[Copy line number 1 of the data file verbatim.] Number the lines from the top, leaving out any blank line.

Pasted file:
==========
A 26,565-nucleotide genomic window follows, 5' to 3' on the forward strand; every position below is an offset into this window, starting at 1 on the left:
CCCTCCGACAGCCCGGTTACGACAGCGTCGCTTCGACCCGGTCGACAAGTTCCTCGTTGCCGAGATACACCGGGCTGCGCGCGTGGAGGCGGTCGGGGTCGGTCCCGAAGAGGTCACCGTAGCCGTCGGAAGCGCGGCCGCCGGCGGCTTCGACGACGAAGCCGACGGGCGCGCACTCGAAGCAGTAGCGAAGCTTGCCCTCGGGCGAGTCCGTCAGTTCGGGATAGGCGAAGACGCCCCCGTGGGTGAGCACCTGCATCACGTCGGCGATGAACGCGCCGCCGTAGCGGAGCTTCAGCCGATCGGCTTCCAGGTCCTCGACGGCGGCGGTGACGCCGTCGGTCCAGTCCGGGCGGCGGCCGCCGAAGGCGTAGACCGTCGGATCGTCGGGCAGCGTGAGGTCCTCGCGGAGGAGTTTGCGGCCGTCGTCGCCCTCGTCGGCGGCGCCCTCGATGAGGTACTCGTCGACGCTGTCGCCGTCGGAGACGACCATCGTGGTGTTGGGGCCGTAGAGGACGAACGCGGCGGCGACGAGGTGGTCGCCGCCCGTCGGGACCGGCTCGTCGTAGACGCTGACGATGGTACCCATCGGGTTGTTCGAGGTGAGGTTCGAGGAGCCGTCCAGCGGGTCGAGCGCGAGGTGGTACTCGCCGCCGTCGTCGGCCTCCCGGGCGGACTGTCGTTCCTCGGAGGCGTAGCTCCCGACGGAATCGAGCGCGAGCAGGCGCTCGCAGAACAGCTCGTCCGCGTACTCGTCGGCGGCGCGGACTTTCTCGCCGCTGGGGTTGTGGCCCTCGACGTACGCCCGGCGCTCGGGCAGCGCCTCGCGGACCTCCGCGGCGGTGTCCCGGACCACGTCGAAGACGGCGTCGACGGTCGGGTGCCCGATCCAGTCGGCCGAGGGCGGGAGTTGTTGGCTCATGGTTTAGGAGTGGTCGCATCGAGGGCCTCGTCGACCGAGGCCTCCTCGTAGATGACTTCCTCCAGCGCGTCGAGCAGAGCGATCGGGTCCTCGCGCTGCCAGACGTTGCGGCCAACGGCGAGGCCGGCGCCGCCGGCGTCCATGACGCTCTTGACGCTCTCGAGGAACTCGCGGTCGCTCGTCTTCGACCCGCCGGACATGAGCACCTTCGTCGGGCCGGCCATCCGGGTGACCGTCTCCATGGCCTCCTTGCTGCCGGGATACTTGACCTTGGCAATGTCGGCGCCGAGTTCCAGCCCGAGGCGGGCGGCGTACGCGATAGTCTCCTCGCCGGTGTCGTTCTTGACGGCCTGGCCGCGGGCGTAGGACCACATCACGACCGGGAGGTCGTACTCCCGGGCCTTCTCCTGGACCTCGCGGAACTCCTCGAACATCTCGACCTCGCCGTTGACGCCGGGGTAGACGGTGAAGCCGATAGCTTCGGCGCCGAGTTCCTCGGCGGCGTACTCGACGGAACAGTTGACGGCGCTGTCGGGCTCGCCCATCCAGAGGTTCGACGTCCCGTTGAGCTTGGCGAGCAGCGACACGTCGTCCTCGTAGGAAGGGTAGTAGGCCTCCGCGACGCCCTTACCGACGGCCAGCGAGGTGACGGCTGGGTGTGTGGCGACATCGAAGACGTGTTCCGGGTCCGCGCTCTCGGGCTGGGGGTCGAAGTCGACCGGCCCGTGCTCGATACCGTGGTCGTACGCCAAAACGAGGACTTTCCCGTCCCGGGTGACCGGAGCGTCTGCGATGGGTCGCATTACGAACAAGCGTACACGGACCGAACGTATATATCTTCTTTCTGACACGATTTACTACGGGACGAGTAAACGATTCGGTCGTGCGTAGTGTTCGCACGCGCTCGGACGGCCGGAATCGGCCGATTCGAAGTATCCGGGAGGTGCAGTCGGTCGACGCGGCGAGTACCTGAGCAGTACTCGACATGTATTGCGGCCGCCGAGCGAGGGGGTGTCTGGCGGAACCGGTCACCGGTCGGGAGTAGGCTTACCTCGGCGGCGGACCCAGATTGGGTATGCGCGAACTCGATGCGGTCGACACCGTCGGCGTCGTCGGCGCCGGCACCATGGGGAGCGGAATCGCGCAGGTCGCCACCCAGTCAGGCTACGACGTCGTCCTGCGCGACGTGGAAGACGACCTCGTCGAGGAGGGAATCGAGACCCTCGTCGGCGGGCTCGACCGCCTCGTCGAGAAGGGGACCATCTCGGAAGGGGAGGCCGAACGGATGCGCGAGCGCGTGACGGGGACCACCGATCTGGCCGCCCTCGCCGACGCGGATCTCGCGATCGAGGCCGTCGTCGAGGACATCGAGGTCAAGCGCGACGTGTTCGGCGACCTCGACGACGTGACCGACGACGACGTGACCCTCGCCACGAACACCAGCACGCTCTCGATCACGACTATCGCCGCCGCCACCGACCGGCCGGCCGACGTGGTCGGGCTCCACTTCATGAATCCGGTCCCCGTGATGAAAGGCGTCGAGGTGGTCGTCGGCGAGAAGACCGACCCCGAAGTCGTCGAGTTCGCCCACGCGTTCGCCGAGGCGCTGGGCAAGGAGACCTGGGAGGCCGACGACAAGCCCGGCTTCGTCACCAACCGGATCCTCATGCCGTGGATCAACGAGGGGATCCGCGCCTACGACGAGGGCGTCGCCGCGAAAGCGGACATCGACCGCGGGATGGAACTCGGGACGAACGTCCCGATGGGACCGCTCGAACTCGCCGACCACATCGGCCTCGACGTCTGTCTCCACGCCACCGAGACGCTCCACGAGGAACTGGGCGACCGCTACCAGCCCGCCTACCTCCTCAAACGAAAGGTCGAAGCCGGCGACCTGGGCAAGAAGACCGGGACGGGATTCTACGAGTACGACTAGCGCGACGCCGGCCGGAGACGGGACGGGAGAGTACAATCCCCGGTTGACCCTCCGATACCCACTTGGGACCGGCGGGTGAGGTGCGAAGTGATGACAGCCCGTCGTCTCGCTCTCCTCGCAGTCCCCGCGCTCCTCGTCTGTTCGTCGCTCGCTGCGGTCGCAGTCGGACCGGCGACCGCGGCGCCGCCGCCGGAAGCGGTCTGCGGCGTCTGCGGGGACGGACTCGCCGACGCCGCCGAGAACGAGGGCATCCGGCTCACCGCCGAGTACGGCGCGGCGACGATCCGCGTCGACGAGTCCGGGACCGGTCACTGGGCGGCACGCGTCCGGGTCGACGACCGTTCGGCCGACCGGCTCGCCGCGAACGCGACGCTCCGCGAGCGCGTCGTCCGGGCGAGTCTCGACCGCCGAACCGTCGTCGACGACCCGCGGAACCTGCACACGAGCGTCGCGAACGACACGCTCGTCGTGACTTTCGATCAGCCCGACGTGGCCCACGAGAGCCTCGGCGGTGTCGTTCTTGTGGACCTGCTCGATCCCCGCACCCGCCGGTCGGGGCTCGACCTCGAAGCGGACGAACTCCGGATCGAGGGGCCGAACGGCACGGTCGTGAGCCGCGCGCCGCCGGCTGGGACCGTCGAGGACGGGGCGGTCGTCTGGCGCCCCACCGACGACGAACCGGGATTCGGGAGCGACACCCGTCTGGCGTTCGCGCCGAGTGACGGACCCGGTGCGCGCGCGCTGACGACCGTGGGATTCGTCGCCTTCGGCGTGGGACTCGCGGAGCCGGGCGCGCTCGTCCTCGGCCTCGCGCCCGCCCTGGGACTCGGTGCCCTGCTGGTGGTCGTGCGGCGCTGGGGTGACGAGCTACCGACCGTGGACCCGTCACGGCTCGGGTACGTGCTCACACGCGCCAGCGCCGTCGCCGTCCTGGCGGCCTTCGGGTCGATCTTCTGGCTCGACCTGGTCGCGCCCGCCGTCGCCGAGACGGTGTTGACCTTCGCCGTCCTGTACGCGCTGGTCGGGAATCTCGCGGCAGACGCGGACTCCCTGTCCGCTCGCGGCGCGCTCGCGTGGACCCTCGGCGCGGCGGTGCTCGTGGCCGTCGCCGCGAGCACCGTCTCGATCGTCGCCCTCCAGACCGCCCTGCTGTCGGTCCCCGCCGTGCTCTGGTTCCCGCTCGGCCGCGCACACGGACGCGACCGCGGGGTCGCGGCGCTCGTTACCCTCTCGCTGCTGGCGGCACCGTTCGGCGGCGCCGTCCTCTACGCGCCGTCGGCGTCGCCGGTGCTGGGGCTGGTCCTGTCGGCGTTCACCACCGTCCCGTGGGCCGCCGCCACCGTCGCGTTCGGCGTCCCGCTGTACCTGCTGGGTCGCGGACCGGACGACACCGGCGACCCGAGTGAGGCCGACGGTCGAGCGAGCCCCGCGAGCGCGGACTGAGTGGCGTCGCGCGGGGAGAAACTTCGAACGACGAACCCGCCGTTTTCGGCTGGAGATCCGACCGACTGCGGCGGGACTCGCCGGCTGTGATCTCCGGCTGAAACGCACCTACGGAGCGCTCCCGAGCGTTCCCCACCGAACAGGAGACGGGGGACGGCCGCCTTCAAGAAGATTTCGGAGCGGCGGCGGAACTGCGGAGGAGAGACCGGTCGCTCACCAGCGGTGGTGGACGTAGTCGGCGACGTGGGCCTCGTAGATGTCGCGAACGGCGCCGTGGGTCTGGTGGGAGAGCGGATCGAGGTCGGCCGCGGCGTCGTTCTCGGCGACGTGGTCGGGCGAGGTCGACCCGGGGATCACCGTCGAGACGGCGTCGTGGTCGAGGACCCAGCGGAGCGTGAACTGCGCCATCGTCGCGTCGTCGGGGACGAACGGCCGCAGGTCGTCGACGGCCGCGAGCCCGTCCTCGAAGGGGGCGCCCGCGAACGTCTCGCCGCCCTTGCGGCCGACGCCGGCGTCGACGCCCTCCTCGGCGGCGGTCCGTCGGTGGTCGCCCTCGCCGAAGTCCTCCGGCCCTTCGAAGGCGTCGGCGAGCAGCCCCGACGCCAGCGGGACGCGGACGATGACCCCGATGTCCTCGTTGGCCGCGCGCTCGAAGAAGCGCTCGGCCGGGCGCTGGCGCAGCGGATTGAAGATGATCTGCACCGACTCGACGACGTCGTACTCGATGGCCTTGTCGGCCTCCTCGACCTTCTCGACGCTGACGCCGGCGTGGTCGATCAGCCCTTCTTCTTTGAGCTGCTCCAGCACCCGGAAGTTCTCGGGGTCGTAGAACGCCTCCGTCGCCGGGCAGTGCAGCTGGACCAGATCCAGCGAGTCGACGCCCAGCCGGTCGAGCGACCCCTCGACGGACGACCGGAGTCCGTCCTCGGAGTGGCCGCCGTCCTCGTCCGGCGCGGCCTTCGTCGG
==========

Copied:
A 26,565-nucleotide genomic window follows, 5' to 3' on the forward strand; every position below is an offset into this window, starting at 1 on the left: